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Initial adventures in Boilie making.

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In the initial time period of discovering boilies and researching their recipes, I have seen an awful lot of variation.

It appears that in between the 50/50 mix of 8oz soya flour and 8oz semolina with four eggs and the other end of the spectrum with soya flour, semolina, scopex, truffles, fairyfloss and razorwire smeared with peanut butter and napalm, almost anything seems to be palatable to our finny little fishy friend.


So it may be reasonable to suspect that far from being mindless picky beings, that they have some range of personal preference.


So I elected to start with the basics and see what happens from there.


Thanks to Nail's link, I had a very simple explanation of the basic mixes which almost everything that I have come across assembles neatly around it. Never ignore the worth of foundation knowledge.


It also pays to keep a few important points in mind with what you read as well. Particularly pay attention to anything that starts with "Don't" or "Avoid".

Something like "Avoid making a sticky mixture" is worth noting. Being aware of what ingredient actually makes a mixture sticky would have made the first piece of advice slightly more useful


So after despairing at the limited range of soya flour supplies in the Canberra region, which seems to be confined to health food shops and their hefty profit margins, I ascertained that semolina seems to be almost everywhere.


Much to my surprise, the "Natura' Woolworths home brand was even cheaper than the Home brand on the other side of the aisle, so nothing in a red and white wrapper for my little carp gnocci.


A note about the soya flour. Being from a health food shop and organic, there is no pesticide used in the process. This can occasionally allow some uninvited insect protein to propagate within the heat sealed plastic container.


If you can find evidence of this before you buy your soya flour, pointing it out to the shop keeper can help you to convince them to offer it at a significant discount.


Otherwise, they'd have to throw it out...


So after collecting the basics of the first mix at http://www.fishforcarp.com/html/make%20boilies.htm I decided that they would serve as a method to experiment with. I've had some success with bread and various curry, chilli, aniseed and strawberry jam concoctions, so decided to go with some curry and something sweet.


Here's where I made my fatal decision based on "not knowing what would make a mix sticky". Admittedly previous experiments with fairy floss and my fathers hair at the age of 3 should have really given a basic indication.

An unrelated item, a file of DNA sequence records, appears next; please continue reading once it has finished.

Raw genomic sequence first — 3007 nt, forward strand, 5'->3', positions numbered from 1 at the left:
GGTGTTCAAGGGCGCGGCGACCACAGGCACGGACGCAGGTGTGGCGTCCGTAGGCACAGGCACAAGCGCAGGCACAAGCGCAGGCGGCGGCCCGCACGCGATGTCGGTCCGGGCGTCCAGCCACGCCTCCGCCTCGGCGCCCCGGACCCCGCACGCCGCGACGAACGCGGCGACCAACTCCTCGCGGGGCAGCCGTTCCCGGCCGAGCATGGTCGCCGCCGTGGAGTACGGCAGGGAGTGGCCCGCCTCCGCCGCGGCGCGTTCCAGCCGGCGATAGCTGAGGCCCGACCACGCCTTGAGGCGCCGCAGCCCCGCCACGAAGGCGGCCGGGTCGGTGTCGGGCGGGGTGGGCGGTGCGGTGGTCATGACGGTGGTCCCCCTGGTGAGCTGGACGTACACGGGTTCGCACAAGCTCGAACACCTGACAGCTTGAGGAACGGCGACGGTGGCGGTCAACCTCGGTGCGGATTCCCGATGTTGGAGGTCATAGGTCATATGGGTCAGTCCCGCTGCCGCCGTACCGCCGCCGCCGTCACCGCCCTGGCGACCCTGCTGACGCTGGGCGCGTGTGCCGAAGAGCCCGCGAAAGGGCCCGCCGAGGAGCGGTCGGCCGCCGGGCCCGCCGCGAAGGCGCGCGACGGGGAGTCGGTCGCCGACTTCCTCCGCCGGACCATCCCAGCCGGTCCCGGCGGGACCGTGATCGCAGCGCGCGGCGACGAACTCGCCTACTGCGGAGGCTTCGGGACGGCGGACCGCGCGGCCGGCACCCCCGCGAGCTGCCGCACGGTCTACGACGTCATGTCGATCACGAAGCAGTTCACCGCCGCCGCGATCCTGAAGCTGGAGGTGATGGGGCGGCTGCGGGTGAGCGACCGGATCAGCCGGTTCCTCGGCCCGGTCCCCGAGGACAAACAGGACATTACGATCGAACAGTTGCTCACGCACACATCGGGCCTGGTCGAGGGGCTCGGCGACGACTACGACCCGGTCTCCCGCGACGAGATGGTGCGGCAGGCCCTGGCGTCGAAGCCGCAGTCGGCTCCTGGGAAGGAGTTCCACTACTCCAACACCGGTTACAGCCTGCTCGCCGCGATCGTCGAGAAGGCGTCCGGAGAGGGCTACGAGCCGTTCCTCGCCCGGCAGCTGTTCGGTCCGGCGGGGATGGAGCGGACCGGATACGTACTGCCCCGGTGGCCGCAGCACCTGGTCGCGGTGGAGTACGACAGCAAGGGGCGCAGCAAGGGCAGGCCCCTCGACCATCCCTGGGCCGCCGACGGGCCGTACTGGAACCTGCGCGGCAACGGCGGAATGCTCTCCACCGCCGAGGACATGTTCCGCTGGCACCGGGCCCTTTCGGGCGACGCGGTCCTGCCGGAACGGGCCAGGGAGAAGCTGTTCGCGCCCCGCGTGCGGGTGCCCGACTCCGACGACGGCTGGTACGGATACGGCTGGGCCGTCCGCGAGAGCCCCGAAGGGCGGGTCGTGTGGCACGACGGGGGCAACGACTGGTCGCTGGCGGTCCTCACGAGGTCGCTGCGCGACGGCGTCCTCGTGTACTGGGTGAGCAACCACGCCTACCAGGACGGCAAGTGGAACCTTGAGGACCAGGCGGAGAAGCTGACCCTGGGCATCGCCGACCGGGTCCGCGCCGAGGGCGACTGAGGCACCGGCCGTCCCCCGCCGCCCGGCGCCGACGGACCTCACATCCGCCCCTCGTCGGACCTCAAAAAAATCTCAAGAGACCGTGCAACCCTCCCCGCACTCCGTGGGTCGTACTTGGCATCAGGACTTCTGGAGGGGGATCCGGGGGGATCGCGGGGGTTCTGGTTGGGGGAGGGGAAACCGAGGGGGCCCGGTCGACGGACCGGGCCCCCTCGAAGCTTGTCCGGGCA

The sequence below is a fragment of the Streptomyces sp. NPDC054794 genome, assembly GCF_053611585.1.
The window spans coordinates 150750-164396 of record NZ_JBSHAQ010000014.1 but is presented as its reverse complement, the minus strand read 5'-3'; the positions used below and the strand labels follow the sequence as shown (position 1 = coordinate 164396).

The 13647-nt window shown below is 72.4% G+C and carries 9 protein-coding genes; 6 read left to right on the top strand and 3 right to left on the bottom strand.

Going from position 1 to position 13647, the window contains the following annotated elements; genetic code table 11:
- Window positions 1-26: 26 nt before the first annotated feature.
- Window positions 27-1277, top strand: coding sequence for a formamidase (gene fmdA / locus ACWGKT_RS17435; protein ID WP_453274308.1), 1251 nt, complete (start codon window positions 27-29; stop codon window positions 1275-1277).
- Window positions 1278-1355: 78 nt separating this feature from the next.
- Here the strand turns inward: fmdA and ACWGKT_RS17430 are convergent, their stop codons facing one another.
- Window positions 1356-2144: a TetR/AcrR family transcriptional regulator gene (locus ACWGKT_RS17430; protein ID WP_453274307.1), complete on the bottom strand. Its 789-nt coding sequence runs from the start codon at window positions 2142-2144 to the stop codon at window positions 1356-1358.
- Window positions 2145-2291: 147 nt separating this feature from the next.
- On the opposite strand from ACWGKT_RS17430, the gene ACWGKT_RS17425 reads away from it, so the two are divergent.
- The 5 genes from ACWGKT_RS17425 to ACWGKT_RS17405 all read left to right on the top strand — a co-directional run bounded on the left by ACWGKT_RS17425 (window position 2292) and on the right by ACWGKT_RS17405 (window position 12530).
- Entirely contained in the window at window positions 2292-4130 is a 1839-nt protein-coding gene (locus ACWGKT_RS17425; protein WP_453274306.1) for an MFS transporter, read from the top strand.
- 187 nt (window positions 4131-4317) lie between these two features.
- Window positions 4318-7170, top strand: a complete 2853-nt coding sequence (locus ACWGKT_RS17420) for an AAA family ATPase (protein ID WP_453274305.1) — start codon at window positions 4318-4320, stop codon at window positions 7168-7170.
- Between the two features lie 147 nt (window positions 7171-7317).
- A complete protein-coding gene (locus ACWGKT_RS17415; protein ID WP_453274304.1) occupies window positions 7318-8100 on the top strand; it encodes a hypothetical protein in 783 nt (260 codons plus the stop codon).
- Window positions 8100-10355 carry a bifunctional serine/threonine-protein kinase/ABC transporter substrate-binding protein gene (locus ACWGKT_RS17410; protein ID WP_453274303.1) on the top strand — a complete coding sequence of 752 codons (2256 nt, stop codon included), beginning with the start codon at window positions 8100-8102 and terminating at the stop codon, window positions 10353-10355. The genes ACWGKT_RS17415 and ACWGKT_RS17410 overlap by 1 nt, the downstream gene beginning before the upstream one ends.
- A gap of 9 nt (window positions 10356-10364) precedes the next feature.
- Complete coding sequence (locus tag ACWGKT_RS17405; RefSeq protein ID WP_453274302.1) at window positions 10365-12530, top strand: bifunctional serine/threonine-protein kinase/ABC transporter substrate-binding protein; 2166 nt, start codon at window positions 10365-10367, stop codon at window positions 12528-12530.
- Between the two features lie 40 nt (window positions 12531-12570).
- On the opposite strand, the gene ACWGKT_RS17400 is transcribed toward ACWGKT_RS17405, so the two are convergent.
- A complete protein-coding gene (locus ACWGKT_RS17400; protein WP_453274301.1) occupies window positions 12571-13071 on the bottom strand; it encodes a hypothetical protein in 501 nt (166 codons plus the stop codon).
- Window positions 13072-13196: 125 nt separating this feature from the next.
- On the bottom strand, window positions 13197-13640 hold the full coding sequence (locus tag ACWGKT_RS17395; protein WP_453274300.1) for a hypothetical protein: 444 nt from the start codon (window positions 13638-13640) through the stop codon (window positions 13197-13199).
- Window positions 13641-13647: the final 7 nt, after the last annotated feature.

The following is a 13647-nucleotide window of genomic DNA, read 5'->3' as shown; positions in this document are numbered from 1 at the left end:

100 millilitres of water, when heated can dissolve a lot of sugar in it. At least another 50 millilitres once the molecules of sugar have slipped in between the water molecules. Sugar is rather interesting that way.


Regardless, with that mixed in, the mixture started off looking reasonably good.


It's when it exceeded the point at which I could mix it with a fork that the real trouble began.

The instructions say " You will come to the time when the mix is too stiff to mix with a fork anymore. There's nothing for it now, but to get your hands messy. Slowly add more powder, a bit at a time and kneed it well into the paste with your hands. "


Note that it says "messy".


"Messy" can mean a few things.

Parts of my house undergoing renovation can be termed "Messy".

Small boy's bedrooms can be termed "messy".

Divorces can be "messy".


"Messy" for me as a descriptive term runs out of effectiveness about the time you see your first interaction between a night blind kangaroo and semi trailer demonstrating that it's "100 limited" sign is actually incredibly pessimistic.


Putting my hands into Boilie Experimental mixture #1 didn't make my hands just "messy".


I thought that parts of me had devolved back to an amoeba.


Imagine gluggy white stuff that looked something like the unwanted lovechild of wet cement and clag glue, but smelled of sweet aniseed curry. It was stickier than lesbian jelly wrestlers rubbed down with honey in the middle of summer and harder to get rid of than a neighbour who sells Amway.


Of course, you never discover this sort of thing when you've only got ONE hand covered in the stuff.

And you'll only ever do this sort of thing when you're the only person at home.


This accomplishes two things. It ensures that photos of you with John Merrick's hands will never appear on facebook, but lets you consider if you'll be permanently bonded to the tap because you've got to try and get out of this mess and have it cleaned up before anyone comes home to find the evidence.